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The name London is commonly thought to have come from the Latin name Londinium, as London was founded by the Romans during their reign over the land, around AD 43?although there is some slight evidence of pre-Roman settlement. The BBC History website, however, claims that the name Londinium is actually "Celtic, not Latin, and may originally have referred to a previous farmstead on the site"; the root is 'Lond' meaning 'wild' (i.e. overgrown or forested) place. This fortified Roman settlement was the capital of the province of Britannia. According to findings displayed in London Museum, the initial language of London was Latin with much Greek spoken due to the presence of Greek speaking Roman soldiers and businessmen. Another suggestion for where the name of the city comes from could be that of the mythical leader, King Lud. It was said that Lud laid out the first set of roads in the city. His statue can be seen hidden at the church of St Dunstan's In The West, Fleet Street.Around AD 61 the Iceni tribe of Celts lead by Queen Boudica stormed London and took the city from the Romans. The Celts burnt the relatively new Roman town to the ground, and archaeological digs have revealed a layer of red ash beneath the City of London, which is believed to be the burnt remains of the old Roman town.
After the fall of the Roman Empire, Londinium was abandoned and a Saxon town named Lundenwic was established approximately one mile to the west in what is now Aldwych, in the 7th century. The old Roman city was then reoccupied during the late-9th or early-10th century.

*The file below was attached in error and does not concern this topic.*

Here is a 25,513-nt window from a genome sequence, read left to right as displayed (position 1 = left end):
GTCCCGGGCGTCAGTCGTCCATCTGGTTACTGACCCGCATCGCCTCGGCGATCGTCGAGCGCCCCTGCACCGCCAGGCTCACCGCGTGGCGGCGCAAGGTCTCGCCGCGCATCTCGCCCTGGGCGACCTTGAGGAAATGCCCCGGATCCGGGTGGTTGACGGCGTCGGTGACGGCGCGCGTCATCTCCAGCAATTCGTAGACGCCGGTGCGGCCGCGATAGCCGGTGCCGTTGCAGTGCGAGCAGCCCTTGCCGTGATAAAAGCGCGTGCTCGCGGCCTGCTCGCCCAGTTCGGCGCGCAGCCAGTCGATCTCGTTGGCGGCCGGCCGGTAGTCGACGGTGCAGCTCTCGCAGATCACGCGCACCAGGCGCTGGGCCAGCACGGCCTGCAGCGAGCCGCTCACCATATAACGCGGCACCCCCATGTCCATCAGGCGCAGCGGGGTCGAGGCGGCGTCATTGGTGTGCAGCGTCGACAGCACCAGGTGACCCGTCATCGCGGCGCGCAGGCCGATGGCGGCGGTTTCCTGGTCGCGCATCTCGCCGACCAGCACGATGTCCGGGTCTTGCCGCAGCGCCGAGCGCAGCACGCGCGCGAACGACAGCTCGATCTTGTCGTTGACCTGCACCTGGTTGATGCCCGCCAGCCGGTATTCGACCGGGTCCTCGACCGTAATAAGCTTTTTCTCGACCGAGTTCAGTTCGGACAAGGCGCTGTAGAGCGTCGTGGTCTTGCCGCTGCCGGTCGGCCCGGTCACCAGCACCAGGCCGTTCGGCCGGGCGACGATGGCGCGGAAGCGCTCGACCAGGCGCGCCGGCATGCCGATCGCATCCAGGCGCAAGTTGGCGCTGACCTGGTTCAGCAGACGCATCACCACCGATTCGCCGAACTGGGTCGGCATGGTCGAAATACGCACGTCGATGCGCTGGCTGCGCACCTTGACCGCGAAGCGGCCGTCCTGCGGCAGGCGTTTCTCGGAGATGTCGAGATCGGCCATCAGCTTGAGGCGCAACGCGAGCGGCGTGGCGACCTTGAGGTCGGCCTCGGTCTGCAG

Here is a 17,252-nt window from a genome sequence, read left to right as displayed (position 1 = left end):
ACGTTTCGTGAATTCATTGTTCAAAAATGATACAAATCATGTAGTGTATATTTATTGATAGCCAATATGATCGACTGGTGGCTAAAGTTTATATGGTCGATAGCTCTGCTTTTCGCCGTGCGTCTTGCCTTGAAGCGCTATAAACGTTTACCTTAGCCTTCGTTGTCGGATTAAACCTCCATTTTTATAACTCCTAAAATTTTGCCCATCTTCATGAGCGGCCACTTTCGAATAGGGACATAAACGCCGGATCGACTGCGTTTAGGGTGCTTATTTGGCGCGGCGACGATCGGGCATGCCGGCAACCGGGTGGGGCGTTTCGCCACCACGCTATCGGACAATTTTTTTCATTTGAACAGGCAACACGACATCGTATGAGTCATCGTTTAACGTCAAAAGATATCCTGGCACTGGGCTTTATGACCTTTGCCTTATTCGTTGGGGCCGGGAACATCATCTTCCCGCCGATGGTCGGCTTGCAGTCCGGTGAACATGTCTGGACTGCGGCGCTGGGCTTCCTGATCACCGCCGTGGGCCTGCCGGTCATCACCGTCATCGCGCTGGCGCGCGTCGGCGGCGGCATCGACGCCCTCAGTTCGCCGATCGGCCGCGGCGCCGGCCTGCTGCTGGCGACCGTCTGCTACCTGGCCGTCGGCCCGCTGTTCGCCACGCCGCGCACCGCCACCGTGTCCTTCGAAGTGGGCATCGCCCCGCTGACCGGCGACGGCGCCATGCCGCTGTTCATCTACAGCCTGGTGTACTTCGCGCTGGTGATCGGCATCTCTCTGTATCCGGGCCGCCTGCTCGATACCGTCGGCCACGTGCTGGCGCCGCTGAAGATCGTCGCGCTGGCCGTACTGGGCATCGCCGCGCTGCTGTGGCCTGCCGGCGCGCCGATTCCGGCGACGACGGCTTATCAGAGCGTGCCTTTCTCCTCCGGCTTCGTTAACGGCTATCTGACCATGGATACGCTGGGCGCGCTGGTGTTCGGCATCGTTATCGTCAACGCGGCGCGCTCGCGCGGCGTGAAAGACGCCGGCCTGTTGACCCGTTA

Westminster was once a distinct town, and has been the seat of the English royal court and government since the mediŠval era. Eventually, Westminster and London grew together and formed the basis of London, becoming England's largest ?though not capital ?city (Winchester was the capital city of England until the 12th century).London has grown steadily over centuries, surrounding and making suburbs of neighbouring villages and towns, farmland, countryside, meadows and woodlands, spreading in every direction. From the 16th to the early-20th century, London flourished as the capital of the British Empire.
In 1666, the Great Fire of London swept through and destroyed a large part of the City of London. Rebuilding took over 10 years, but London's growth accelerated in the 18th century, and, by the early-19th century, it was the largest city in the world.
London's local government system struggled to cope with this rapid growth, especially in providing the city with adequate infrastructure. In 1855 the Metropolitan Board of Works was created to provide London with infrastructure to cope with its growth. In 1889 the MBW was abolished, and the County of London was created which was administered by the London County Council, the first elected London-wide administrative body.